Photo Credit: Brooke Lark,

How do you change your self-perception – the way you see yourself?

Have you ever planned a project, intending for it to be perfect, then realized you needed more love or support? Somehow, you skipped a step that meant the result wasn’t going to be what you said you wanted. Have you ever reinforced that feeling by seeing yourself as “stupid” afterward? Do you want to continue that thought, feeling, and action next year?

You cannot solve a problem from the same consciousness that created it. You must learn to see the world anew.

                                                                         Albert Einstein

How do you change your consciousness? How do you see the world anew?

On your New Year’s resolution checklist, ask yourself, “Who do I see when I look in the mirror?” Do I tell myself that I never do anything right, or that whatever I do is good? Something in between? Here are three steps to take to figure out how you see yourself in the world now and how you can see yourself in a new way.


The Institute for Professional Excellence in Coaching (iPEC) has an informative chart of seven levels of self-perception that help clarify what you are thinking that makes you feel and act the way you do. When you talk to yourself (not the kind of talking to yourself that alarms your family, but a silent, inner-monologue), how do you spend most of your time? We all have thoughts at each of these levels at different points in our lives, sometimes within the same 20 minutes. Some situations require specific self-preservation responses. However, usually, one level seems more familiar and comfortable and is our normal way of being. Which one is your normal, now?


People at the first two levels are often motivated by fear.  At those levels, you behave as though you always need more than you have or you won’t have enough. You are afraid others will take away your power or your ability to take care of yourself. People outside that environment or above that level might consider that you are irritating and have some unlovable qualities. People at Levels three, four, and five are motivated more and more by decreasing fear and increasing faith.You are developing faith in your own abilities and in connection to the universe to take care of your needs. You can even take care of the needs of others. You want to make everything work the way it should, to take responsibility for your behavior, or to make sure you as well as everybody you work with benefits from whatever you create. People at levels six and seven are motivated by a feeling of oneness with everyone and are closer to being non-judgmental. You might be able to show someone the long-term goal and to put present-day situations in perspective.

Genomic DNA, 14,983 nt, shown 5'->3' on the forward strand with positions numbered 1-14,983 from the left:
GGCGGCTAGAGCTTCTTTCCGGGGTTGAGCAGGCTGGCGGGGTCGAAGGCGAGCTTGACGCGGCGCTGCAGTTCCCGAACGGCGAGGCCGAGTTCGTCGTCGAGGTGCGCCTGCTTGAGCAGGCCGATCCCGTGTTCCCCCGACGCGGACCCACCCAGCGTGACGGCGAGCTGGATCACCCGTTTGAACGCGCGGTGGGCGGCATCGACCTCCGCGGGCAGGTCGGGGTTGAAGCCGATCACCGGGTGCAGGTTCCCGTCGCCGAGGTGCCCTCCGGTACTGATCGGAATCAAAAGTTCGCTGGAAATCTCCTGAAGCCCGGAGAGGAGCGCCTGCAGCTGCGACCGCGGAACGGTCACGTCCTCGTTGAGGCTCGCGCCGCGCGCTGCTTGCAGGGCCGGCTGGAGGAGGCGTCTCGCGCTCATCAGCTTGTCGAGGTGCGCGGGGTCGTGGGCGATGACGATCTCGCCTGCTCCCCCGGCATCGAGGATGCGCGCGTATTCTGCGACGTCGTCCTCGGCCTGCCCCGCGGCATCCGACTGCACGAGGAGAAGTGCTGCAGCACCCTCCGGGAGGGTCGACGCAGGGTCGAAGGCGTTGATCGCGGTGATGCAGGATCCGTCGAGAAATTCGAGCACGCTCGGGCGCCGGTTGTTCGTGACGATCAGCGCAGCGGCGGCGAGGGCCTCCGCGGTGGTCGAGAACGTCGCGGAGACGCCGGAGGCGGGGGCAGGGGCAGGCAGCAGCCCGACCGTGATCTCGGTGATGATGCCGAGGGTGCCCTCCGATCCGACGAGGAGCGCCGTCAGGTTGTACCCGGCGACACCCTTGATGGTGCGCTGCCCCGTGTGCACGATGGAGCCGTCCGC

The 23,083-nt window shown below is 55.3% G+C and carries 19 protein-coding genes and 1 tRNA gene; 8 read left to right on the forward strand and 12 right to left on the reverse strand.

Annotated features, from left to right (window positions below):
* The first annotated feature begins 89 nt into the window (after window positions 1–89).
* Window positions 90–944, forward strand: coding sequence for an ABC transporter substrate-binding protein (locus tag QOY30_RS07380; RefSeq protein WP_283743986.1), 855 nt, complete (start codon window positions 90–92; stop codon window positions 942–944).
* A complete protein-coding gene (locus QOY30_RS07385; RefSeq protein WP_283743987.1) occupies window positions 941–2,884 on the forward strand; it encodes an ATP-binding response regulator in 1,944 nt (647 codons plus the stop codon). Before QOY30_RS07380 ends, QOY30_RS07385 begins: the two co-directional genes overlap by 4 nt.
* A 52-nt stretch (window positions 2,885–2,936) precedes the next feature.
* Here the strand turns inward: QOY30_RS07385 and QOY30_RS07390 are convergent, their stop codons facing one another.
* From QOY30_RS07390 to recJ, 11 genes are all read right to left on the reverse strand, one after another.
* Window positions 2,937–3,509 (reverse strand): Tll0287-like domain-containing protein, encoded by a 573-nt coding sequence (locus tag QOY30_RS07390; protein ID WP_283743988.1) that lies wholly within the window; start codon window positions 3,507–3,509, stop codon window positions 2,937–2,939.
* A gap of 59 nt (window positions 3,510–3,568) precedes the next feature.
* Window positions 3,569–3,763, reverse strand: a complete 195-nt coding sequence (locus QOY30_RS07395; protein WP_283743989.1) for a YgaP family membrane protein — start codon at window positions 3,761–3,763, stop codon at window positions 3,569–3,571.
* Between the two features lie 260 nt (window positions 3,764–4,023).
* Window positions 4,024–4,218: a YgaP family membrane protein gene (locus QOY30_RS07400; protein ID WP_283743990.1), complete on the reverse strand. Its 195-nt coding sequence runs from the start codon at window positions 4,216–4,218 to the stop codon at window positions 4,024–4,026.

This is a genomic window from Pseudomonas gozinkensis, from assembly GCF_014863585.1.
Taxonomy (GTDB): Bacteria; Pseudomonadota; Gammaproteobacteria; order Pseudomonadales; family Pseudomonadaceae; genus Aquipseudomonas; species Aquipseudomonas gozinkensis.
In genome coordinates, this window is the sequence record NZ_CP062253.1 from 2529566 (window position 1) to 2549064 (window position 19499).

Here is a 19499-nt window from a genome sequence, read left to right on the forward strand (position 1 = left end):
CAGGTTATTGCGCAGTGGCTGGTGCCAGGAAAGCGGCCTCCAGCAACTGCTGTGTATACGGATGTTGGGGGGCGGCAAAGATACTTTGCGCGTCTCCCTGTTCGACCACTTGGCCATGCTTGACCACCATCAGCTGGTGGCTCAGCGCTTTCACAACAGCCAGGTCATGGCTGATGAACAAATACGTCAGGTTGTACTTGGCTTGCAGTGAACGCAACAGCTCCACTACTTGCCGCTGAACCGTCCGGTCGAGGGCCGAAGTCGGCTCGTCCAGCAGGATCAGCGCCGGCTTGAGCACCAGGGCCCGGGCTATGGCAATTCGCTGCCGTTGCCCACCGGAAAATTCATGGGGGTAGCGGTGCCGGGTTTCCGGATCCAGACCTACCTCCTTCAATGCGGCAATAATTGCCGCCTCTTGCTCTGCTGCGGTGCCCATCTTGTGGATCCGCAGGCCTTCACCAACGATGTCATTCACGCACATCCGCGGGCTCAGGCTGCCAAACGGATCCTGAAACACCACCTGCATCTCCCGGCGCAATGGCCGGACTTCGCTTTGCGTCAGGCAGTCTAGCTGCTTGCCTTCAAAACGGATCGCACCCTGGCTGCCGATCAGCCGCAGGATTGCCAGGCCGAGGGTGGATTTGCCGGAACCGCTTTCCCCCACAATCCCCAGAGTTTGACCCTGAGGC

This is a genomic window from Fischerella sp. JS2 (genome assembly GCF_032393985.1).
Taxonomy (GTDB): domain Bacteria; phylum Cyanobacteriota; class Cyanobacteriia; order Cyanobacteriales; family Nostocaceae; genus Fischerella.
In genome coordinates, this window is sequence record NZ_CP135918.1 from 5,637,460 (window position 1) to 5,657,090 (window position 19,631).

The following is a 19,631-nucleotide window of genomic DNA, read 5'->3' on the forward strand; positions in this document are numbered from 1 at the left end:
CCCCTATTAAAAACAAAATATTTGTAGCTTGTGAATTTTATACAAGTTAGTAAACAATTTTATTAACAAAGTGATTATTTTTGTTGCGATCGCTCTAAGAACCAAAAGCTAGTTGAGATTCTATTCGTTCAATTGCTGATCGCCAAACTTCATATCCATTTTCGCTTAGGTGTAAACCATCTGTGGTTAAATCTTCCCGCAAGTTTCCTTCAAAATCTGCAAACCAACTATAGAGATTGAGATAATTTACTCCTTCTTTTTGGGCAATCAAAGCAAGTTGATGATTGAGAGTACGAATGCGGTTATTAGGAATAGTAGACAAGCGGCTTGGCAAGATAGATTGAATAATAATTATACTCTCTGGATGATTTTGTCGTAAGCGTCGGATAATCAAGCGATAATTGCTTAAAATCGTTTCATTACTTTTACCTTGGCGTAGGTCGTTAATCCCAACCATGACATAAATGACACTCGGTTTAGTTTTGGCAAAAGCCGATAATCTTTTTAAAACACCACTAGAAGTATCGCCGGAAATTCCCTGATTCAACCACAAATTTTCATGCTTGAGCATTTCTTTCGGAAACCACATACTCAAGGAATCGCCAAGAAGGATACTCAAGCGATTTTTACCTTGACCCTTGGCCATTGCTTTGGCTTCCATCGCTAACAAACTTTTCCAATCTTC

Since perception of yourself is a thought, you can consciously create a “you” closer to your ideal and see the world anew! Abigail’s last New Year’s family luncheon had been normal. She asked one guest to bring extra table settings. She had made the soup everyone had clamored for but didn’t have enough spoons for all the guests. She had tried out two recipes and was nervous about how they would taste. She asked two of the guests to bring something to drink and avocados for the salad because she had forgotten to do it before. She was tripping over her own feet and losing all sense of the plan she had made. Her mother patted her hand and whispered in her ear that they all expected to have to help because she usually turned a beautiful meal into something that made her look helpless. Abigail hadn’t realized that helplessness had become part of her identity and decided to change. She practiced imagining herself as someone who got positive attention and love because she was calm, organized and competent. This year, she began preparing for New Year’s lunch two weeks before and shopped with lists of what was needed in categories of food, drinks, table settings, and decorations. She scheduled a deadline for completing each thing. Abigail completed the table settings and simple decorations the day before. She could have asked for help, but just to prove to herself that she could be responsible for the entire event, she didn’t ask anyone. On the morning of the lunch, she popped the seasoned-in-advance, already carved meat and chicken in the oven, made the salad, added finishing touches to the  cooked soup, string beans, black-eyed peas and rice, put  them on  the “keep warm” setting and patted a well-worn card on her refrigerator door that said:

1. Prepare for Success
2. Plan Ahead
3. Do it Simply and Do it Well

Then, she took off her apron, turned on some smooth jazz and rested before the guests arrived. It had taken a year, but she saw herself as a new creation, organized and calm. Her stunned family loved her anyway! Changing your self-perception might be a task that is easier done with support. I can give you individual attention at Clarity and Possibility Coaching.